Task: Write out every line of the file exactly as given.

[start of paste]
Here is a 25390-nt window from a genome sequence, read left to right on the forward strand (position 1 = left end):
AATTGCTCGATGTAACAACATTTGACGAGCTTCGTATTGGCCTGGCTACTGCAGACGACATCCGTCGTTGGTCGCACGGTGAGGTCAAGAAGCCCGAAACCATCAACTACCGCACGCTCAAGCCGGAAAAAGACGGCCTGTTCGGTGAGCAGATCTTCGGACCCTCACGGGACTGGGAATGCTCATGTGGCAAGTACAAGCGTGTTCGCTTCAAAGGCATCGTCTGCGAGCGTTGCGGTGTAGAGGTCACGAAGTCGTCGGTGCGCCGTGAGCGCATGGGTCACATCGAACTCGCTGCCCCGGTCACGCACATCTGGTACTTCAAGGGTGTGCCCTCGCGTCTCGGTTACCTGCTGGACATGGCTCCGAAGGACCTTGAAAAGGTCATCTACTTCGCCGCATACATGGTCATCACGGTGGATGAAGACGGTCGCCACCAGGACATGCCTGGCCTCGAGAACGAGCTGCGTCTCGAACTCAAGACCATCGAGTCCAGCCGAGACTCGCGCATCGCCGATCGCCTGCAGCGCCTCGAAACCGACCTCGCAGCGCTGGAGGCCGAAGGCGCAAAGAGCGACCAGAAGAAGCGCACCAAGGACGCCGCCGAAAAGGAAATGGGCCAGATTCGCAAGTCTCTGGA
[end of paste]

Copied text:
Here is a 25390-nt window from a genome sequence, read left to right on the forward strand (position 1 = left end):
AATTGCTCGATGTAACAACATTTGACGAGCTTCGTATTGGCCTGGCTACTGCAGACGACATCCGTCGTTGGTCGCACGGTGAGGTCAAGAAGCCCGAAACCATCAACTACCGCACGCTCAAGCCGGAAAAAGACGGCCTGTTCGGTGAGCAGATCTTCGGACCCTCACGGGACTGGGAATGCTCATGTGGCAAGTACAAGCGTGTTCGCTTCAAAGGCATCGTCTGCGAGCGTTGCGGTGTAGAGGTCACGAAGTCGTCGGTGCGCCGTGAGCGCATGGGTCACATCGAACTCGCTGCCCCGGTCACGCACATCTGGTACTTCAAGGGTGTGCCCTCGCGTCTCGGTTACCTGCTGGACATGGCTCCGAAGGACCTTGAAAAGGTCATCTACTTCGCCGCATACATGGTCATCACGGTGGATGAAGACGGTCGCCACCAGGACATGCCTGGCCTCGAGAACGAGCTGCGTCTCGAACTCAAGACCATCGAGTCCAGCCGAGACTCGCGCATCGCCGATCGCCTGCAGCGCCTCGAAACCGACCTCGCAGCGCTGGAGGCCGAAGGCGCAAAGAGCGACCAGAAGAAGCGCACCAAGGACGCCGCCGAAAAGGAAATGGGCCAGATTCGCAAGTCTCTGGA